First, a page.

Book Review by Ms. Iagaru: Kazuo Ishiguro’s Never Let Me Go
Never Let Me Go is a dystopian, science-fiction novel by Kazuo Ishiguro. The story is set in a future, which at first, seems very similar to our own time, and is told from the perspective of Kathy, a carer. Kathy prattles freely and reflects on how she became a carer, her time at a school called Hailsham, her turbulent friendships with Tommy and Ruth, and ultimately the discovery of love, loss, and illusion. Critical to the narrative is Kathy’s conversational tone.
Speaking to the reader, as if we were friends, she starts, stops, repeats, wanders, and stumbles forward in the narrative. While her tone waffles between whimsical and naïve, each chapter more clearly signals to the reader that there is something different about Kathy and the world she is describing; moreover, that there is so much that Kathy, herself, does not understand about her role in society.
During her time at Hailsham, Kathy befriends Tommy, a misfit with a tendency toward temper-tantrums. She describes her growth into adolescence and the development of her relationship with Tommy, which is complicated by his romance with her friend, Ruth. The three slowly discover all the ways in which they, and all of the students at Hailsham, are not like everyone else. They will never have jobs, start families, or even grow old before society finds different uses for them.
Ishiguro’s style mirrors other contemporary British writers as he toys with the reader’s notions of how a plot might rise in the middle and fall at the end. This one doesn’t. This plot line looks more like a hospital EKG: subtle peaks bump along, occasionally flat lining—uh- oh—then return to a rhythm, coaxing the reader to continue following along until there is one great revelatory peak before the end. The story ends in a heartbeat and we are faced with the sudden truth in the final moments of the text.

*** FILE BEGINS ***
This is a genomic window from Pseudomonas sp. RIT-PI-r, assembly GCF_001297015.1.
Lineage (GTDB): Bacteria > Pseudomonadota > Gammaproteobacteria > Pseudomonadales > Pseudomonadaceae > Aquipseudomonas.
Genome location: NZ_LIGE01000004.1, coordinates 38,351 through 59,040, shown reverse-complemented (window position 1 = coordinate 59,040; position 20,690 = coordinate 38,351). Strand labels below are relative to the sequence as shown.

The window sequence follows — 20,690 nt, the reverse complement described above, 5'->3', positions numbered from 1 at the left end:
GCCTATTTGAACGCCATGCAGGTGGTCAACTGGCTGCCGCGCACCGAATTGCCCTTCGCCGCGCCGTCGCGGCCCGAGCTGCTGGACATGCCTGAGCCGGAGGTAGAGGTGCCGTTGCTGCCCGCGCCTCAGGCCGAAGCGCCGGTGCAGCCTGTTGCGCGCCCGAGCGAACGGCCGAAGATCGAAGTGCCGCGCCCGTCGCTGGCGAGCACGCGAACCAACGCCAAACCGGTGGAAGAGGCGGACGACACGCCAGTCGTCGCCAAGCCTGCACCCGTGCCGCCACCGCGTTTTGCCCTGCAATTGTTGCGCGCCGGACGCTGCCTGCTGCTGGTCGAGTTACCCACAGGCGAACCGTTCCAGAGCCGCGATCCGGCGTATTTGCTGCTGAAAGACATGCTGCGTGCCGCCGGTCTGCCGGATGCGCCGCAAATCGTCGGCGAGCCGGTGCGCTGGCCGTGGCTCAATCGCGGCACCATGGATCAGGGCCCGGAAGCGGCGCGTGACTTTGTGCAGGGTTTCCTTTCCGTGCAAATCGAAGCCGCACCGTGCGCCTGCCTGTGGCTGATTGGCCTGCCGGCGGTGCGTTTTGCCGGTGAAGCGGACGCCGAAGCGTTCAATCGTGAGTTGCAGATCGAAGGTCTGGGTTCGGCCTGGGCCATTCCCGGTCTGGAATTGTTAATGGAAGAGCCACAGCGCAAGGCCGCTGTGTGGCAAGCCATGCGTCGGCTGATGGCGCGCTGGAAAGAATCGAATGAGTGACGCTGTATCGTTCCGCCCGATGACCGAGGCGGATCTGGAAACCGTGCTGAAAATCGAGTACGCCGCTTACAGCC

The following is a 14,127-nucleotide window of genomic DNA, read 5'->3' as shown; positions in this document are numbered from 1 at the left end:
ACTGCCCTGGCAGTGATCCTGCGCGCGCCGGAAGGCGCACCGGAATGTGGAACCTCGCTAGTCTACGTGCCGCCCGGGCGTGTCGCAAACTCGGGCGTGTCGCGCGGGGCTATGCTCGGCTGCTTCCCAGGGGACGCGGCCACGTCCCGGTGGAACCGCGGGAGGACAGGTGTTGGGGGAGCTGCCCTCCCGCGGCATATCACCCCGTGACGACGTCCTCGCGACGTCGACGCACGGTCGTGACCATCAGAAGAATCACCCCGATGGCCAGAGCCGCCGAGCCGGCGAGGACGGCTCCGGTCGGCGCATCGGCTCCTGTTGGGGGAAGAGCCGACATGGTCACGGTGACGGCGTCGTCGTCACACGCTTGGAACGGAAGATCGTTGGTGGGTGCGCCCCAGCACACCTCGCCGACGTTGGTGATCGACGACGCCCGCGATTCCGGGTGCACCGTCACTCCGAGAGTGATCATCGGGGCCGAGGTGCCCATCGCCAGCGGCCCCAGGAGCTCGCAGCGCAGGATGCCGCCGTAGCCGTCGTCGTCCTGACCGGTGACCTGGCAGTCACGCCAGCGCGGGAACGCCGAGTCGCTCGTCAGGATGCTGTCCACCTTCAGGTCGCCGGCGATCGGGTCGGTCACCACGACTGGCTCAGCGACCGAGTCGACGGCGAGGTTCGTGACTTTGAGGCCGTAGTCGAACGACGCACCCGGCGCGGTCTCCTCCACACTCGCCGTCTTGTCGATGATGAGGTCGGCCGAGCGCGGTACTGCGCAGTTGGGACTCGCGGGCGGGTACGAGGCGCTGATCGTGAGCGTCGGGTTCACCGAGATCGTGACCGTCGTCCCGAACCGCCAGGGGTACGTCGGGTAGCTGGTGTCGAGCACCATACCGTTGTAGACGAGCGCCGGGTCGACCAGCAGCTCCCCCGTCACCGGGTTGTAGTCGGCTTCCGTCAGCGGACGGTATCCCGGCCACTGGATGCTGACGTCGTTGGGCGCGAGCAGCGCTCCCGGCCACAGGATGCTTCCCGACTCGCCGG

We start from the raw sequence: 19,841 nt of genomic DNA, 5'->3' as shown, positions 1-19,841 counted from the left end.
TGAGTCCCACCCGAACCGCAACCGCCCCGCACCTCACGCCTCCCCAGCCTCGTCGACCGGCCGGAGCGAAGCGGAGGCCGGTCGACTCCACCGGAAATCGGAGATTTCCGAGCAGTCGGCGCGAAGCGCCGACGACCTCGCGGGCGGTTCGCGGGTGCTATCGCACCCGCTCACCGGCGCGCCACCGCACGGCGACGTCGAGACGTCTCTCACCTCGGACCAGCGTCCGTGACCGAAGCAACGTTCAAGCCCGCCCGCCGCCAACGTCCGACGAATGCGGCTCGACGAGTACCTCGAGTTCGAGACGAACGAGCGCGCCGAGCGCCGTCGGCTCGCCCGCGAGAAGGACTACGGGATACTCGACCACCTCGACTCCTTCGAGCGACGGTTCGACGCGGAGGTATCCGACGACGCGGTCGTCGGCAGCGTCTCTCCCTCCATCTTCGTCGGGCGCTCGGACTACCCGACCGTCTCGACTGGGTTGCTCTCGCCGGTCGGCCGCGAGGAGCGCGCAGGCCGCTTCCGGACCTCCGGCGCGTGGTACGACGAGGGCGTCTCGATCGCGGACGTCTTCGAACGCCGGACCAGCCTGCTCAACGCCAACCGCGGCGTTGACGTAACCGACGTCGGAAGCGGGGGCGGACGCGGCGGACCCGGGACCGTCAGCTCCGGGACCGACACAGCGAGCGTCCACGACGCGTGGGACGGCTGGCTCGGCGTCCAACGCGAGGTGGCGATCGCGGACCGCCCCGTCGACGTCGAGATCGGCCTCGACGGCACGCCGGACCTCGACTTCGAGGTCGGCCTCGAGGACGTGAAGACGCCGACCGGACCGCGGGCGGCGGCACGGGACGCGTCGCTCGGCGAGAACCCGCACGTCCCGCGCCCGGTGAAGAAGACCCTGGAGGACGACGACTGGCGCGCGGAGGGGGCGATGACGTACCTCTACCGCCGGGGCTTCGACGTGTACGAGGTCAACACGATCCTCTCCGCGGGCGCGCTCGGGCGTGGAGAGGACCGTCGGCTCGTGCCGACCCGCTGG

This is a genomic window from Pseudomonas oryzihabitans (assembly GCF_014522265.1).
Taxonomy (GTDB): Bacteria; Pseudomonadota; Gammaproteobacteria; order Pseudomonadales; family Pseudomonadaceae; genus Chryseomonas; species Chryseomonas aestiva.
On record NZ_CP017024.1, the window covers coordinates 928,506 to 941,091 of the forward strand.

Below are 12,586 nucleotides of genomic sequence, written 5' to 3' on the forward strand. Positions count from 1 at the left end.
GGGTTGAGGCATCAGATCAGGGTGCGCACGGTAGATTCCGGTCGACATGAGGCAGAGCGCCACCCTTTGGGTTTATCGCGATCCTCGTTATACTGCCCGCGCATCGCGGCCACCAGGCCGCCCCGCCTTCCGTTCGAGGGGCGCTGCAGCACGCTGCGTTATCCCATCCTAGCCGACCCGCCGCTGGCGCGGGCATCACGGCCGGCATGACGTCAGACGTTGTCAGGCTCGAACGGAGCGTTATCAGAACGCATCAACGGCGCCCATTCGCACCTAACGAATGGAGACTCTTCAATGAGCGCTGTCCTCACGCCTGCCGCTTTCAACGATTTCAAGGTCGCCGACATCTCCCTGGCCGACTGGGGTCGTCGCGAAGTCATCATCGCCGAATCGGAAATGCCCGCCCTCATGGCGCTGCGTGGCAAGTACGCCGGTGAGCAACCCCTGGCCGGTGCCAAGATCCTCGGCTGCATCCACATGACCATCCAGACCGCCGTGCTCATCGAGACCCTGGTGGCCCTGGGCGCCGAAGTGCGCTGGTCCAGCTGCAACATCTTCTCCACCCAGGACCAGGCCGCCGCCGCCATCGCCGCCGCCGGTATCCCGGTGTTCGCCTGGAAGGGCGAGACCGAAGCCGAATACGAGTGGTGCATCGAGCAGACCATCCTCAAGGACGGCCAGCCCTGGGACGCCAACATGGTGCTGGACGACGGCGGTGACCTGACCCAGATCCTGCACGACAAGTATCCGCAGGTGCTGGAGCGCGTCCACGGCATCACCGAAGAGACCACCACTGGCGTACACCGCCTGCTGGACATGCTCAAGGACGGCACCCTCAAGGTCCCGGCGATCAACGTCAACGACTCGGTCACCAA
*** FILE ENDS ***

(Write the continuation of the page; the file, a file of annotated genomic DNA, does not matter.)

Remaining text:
This novel presents an interesting outlook on the future of medicine and ethics in our world and calls us to question the meaning of living in a world that doesn’t value every life equally. This is perhaps more relevant than ever considering the recent direction of our politics, the norm of police brutality, and the normality of terror in general and on a daily basis. Perhaps we too, like the society we discover in Kathy’s story, find it easier to take what we want from people when we no longer think of them as people.